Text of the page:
Carmen bin Ladin's New Book on our Saudi “Allies”

Carmen bin Ladin's New Book on our Saudi “Allies”.

Danielle Crittenden's review of Carmen bin Ladin's new book, Inside the Kingdom: My Life in Saudi Arabia,
makes a very compelling case that this is a very important book for
anyone interested in understanding the roots of the War on Terror.
Equally important, however, bin Laden's book apparently raises very
serious questions about whether the Saudi alliance is really in our
longterm national interest:

She has emerged from her
ordeal with some urgent insights into the kingdom from which she
escaped: “Osama bin Laden and those like him didn't spring, fully
formed, from the desert sand. They were made. They were fashioned by
the workings of an opaque and intolerant medieval society that is
closed to the outside world. It is a society where half the population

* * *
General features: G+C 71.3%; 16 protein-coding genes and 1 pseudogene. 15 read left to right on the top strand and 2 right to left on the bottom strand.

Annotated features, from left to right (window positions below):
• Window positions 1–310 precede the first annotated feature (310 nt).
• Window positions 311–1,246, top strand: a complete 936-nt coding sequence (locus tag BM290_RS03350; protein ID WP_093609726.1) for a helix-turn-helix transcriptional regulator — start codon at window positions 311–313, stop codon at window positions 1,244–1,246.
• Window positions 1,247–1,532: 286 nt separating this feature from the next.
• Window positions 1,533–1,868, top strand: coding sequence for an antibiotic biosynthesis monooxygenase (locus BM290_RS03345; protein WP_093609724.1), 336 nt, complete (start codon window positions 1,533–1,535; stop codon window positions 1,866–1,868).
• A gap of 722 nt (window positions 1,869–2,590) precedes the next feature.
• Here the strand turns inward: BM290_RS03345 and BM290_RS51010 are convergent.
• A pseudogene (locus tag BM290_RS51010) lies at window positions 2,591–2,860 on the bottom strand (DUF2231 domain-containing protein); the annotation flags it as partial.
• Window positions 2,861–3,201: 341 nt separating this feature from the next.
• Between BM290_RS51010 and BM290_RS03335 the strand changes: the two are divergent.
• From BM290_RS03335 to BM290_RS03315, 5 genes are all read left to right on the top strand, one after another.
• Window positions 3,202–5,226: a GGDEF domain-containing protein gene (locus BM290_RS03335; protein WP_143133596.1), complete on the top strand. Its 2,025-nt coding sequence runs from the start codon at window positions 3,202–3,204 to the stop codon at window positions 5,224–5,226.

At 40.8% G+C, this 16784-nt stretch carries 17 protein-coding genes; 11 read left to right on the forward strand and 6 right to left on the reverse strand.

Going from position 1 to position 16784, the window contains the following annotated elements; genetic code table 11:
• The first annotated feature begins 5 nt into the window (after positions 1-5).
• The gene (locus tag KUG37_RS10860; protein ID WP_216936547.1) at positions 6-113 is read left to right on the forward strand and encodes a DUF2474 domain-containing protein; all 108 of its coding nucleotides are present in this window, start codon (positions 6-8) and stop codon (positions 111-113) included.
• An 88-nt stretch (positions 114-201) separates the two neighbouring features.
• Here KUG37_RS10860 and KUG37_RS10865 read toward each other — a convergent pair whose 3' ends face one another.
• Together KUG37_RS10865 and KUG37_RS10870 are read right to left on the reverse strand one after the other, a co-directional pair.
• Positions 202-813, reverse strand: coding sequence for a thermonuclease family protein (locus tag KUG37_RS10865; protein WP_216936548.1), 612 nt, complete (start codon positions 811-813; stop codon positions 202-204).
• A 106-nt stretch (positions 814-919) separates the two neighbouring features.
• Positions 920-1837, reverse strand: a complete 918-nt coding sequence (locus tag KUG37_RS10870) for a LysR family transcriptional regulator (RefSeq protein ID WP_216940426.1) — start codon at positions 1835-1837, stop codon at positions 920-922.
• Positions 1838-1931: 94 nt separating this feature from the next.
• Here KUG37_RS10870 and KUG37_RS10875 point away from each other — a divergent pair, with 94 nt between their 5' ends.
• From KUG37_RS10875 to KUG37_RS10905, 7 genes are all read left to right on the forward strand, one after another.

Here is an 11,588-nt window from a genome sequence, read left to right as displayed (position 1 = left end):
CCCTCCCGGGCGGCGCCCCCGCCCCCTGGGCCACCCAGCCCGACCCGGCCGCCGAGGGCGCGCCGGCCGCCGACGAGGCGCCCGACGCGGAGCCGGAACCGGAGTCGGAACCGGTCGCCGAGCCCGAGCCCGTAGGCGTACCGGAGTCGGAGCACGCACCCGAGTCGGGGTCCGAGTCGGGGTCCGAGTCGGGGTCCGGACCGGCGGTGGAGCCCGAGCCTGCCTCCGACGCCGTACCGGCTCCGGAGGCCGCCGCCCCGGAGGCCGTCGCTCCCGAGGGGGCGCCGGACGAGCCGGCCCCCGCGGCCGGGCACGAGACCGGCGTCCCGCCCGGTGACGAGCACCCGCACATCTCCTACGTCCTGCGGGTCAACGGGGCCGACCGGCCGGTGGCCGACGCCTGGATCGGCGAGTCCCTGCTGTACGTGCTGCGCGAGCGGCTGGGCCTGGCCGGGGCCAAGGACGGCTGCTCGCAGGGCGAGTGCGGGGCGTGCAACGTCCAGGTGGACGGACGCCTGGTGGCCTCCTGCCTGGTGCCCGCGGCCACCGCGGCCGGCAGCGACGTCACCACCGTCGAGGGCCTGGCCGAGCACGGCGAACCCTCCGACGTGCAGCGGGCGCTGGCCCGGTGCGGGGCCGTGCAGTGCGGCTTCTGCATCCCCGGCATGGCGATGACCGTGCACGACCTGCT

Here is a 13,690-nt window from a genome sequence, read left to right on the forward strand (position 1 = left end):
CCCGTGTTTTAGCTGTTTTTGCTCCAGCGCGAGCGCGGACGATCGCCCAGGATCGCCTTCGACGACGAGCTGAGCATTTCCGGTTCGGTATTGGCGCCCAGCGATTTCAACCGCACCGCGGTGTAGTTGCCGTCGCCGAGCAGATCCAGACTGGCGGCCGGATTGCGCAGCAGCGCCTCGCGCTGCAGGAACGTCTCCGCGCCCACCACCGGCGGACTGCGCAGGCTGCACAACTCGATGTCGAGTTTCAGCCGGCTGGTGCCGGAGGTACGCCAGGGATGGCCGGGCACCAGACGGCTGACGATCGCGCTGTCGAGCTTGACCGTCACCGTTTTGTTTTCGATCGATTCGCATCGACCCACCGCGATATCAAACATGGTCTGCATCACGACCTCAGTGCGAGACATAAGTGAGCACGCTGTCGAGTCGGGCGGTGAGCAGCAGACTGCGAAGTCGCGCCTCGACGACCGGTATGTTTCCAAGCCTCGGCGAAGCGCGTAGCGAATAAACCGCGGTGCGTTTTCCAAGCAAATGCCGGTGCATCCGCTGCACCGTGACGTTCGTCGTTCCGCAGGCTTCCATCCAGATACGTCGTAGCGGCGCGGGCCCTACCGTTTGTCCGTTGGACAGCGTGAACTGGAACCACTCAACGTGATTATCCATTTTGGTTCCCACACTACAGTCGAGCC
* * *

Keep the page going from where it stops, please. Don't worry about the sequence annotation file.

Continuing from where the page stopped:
have had their basic rights as people amputated, and obedience to the
strictest rules of Islam must be absolute. Despite all the power of
their oil-revenue, the Saudis are structured by a hateful,
backward-looking view of religion and an education that is a school for
intolerance . . . .When Osama dies, I fear there will be a thousand men
to take his place.”

Go read the whole review. I suspect you'll end up joining me both in ordering bin Ladin's book and moving it to the top of your reading stack. [ProfessorBainbridge.com]

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